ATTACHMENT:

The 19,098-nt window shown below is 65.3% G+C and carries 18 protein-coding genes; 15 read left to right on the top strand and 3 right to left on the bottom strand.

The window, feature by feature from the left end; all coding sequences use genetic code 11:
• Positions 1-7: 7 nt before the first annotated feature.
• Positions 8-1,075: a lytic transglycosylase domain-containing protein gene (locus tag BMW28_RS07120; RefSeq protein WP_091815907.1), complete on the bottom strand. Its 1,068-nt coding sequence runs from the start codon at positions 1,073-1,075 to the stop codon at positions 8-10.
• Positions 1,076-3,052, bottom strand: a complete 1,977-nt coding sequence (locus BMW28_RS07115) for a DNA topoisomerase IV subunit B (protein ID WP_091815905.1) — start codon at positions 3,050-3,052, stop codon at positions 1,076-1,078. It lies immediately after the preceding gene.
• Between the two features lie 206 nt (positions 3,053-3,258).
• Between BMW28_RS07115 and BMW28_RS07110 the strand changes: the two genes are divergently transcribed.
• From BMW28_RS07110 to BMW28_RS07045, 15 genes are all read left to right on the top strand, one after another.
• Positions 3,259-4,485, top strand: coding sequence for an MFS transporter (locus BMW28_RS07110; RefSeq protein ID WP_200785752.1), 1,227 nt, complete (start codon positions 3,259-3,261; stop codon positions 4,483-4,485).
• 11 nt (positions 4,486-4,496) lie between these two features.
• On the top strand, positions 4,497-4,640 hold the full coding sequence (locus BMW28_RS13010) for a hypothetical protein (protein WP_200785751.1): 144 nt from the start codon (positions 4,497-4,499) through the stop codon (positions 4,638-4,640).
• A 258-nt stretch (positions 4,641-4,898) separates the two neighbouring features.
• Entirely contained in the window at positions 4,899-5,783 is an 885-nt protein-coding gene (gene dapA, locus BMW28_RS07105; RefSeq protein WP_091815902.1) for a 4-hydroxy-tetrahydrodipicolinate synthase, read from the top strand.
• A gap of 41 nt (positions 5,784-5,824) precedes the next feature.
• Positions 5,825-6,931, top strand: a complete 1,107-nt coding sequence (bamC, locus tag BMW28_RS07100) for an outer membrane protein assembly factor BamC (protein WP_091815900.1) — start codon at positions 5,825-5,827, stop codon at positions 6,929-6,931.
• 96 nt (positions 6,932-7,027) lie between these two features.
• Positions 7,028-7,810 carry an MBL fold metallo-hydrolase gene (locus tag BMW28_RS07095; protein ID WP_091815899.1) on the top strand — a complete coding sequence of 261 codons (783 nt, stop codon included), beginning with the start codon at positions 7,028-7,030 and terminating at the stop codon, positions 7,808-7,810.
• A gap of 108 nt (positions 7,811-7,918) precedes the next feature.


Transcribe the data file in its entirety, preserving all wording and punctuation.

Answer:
The 19,098-nt window shown below is 65.3% G+C and carries 18 protein-coding genes; 15 read left to right on the top strand and 3 right to left on the bottom strand.

The window, feature by feature from the left end; all coding sequences use genetic code 11:
• Positions 1-7: 7 nt before the first annotated feature.
• Positions 8-1,075: a lytic transglycosylase domain-containing protein gene (locus tag BMW28_RS07120; RefSeq protein WP_091815907.1), complete on the bottom strand. Its 1,068-nt coding sequence runs from the start codon at positions 1,073-1,075 to the stop codon at positions 8-10.
• Positions 1,076-3,052, bottom strand: a complete 1,977-nt coding sequence (locus BMW28_RS07115) for a DNA topoisomerase IV subunit B (protein ID WP_091815905.1) — start codon at positions 3,050-3,052, stop codon at positions 1,076-1,078. It lies immediately after the preceding gene.
• Between the two features lie 206 nt (positions 3,053-3,258).
• Between BMW28_RS07115 and BMW28_RS07110 the strand changes: the two genes are divergently transcribed.
• From BMW28_RS07110 to BMW28_RS07045, 15 genes are all read left to right on the top strand, one after another.
• Positions 3,259-4,485, top strand: coding sequence for an MFS transporter (locus BMW28_RS07110; RefSeq protein ID WP_200785752.1), 1,227 nt, complete (start codon positions 3,259-3,261; stop codon positions 4,483-4,485).
• 11 nt (positions 4,486-4,496) lie between these two features.
• On the top strand, positions 4,497-4,640 hold the full coding sequence (locus BMW28_RS13010) for a hypothetical protein (protein WP_200785751.1): 144 nt from the start codon (positions 4,497-4,499) through the stop codon (positions 4,638-4,640).
• A 258-nt stretch (positions 4,641-4,898) separates the two neighbouring features.
• Entirely contained in the window at positions 4,899-5,783 is an 885-nt protein-coding gene (gene dapA, locus BMW28_RS07105; RefSeq protein WP_091815902.1) for a 4-hydroxy-tetrahydrodipicolinate synthase, read from the top strand.
• A gap of 41 nt (positions 5,784-5,824) precedes the next feature.
• Positions 5,825-6,931, top strand: a complete 1,107-nt coding sequence (bamC, locus tag BMW28_RS07100) for an outer membrane protein assembly factor BamC (protein WP_091815900.1) — start codon at positions 5,825-5,827, stop codon at positions 6,929-6,931.
• 96 nt (positions 6,932-7,027) lie between these two features.
• Positions 7,028-7,810 carry an MBL fold metallo-hydrolase gene (locus tag BMW28_RS07095; protein ID WP_091815899.1) on the top strand — a complete coding sequence of 261 codons (783 nt, stop codon included), beginning with the start codon at positions 7,028-7,030 and terminating at the stop codon, positions 7,808-7,810.
• A gap of 108 nt (positions 7,811-7,918) precedes the next feature.